The man who famously cornered a senior politician in a sandwich shop, now has his sights on the Commonwealth Games 2014 sponsors Atos.
Sean Clerkin and around 20 of the Citizens United group of campaigners, occupied the 2014 Games offices in Albion Street, Glasgow today (Tuesday 27 November 2012). They called for Atos, a global IT company which provided consulting and technology services for the recent Olympics, to be removed as a sponsor of the Commonwealth Games 2014.
”This company is the same one that assess whether people are fit to work or to claim sickness or invalidity benefits,’ said spokesman Sean.
One of the protesters claimed Atos had only ten doctors to cover the North East of England and Scotland to make all the assessments. ‘They don’t have a clue,’ he said. ‘And they are not qualified to assess anyone with a mental health problem.’
Citizens United claim Atos has a 7 year contract worth more than £1 billion. ‘This is happening while the people of Glasgow are suffering and are being victimised by the same company and are being treated in a shocking and inhuman way during the assessments.’
One retired civil servant in the protest said: ‘Atos is involved in assessing if civil servants are fit to work or not after they’ve been off sick. If a person is declared unfit to work and applies for disability allowance, the same company turns round and assesses they are fit to work and therefore not entitled to any allowance.’
The Commonwealth Games 2014 senior press officer, Matthew Williams, said later: ‘We are very proud to have global IT experts Atos as part of Glasgow 2014′s sponsor family. The company has demonstrated unwavering commitment to driving forward the Paralympic movement by providing dedicated practical support to athletes for the last ten years. We are confident in the positive role Atos will play in helping us deliver an athlete centred and sports focused Commonwealth Games.”
Citizens United has struck again. The group has protested, consistently for several years, about bad banking practices. Today they marched into the Glasgow offices of the Bank of England, and stood and delivered their message to the stunned staff for fully half an hour till police arrived and invited the protesters to leave. Which they did.
The peaceful demonstration was the 15th the group has engineered since October 2010. They called for bankers to be called to account and, with the current ’libor’ scandal, insist the top bankers should be prosecuted.
‘We call them banksters, not bankers’ said spokesman Sean Clerkin. ‘They should be prosecuted. The libor rates fixing cartel is a disgrace. This has affected everyone in this country. Small businesses are paying more to borrow, householders are paying more for mortgages. Ordinary workers are having to take cuts in rates or be paid off. All senior bankers should be subjected to the law as we are. They should be charged with fraud. If found guilty, they should be sent to prison.’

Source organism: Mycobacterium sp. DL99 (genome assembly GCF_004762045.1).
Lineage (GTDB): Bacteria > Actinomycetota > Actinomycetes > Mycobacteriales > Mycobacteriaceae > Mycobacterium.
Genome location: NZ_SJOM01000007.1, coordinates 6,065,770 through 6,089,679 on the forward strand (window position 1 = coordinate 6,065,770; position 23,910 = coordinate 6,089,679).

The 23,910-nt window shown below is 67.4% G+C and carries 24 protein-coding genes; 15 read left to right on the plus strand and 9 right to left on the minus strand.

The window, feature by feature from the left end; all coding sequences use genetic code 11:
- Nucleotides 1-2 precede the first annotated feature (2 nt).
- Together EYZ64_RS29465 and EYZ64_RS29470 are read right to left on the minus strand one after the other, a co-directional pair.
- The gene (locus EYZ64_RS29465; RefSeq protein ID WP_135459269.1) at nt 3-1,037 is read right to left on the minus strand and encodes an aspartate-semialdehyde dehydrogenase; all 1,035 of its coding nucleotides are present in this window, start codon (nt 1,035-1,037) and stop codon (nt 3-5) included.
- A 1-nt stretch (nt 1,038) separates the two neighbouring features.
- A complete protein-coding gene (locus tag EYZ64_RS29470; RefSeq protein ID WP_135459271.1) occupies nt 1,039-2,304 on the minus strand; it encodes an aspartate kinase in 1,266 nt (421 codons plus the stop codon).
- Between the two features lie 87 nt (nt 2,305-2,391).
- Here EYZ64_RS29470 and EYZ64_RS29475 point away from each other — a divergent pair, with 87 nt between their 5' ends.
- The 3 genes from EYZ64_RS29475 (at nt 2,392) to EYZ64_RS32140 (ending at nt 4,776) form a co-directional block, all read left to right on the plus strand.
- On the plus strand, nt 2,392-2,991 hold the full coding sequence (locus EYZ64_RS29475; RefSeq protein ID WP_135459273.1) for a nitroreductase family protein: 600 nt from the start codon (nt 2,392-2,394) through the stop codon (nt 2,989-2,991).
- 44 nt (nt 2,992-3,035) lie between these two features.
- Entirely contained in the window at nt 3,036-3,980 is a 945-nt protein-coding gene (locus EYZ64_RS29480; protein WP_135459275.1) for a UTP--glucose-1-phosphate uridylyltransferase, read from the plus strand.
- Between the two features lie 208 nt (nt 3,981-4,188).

A comment was requested from the Bank of England but at the time of putting this story on line, no one had responded. On following up the request, a recorded message at the Bank’s number said all operators were busy and invited the caller to try again later.
Inspector Derek Forsyth of Strathclyde Police was the lead officer of eight who attended the demonstration. After the event he requested that Citizens United inform the police in advance of any future protests so that the appropriate number of officers could be deployed, saving police resources and time.
The group is the same one which confronted former Scottish Labour Party leader Ian Gray in Central Station to ask what he was going to do about bankers then, in the run up to the Scottish Parliament elections. In trying to avoid them he ran out of the station but was cornered by them in a sandwich shop.
People against the Bankers
outside RBS Gordon Street,
Wednesday 8 February 2012
Have your say. All welcome.
Info from: 07948010959
The Tollcross Leisure Centre could become one of the first major facilities to be turned into a ‘local legacy’ of the Commonwealth Games, if Accord Centre users’ wishes come true.
The users’ group has been attending the Accord Centre in Dalmarnock on a daily basis because they are families caring for someone with special needs such as Autism, Downs Syndrome and other complex conditions.
The East End centre is to be demolished and the regular users dispersed across the city. But a group of about 30 families have said they were promised ‘like for like’ facilities when told the centre was to be closed. This week more than 150 people campaigned on their behalf in the nearby Forge Shopping Centre because they consider what they’ve been offered in place of the Accord facilities is not good enough for the vulnerable users’ needs. ‘This is to draw attention to what is happening,’ said a spokesman for Citzens United, one of the campaigning groups.
Glasgow City Council officials and senior personnel from the Scottish Government discussed the Tollcross ‘legacy’ possibility this week.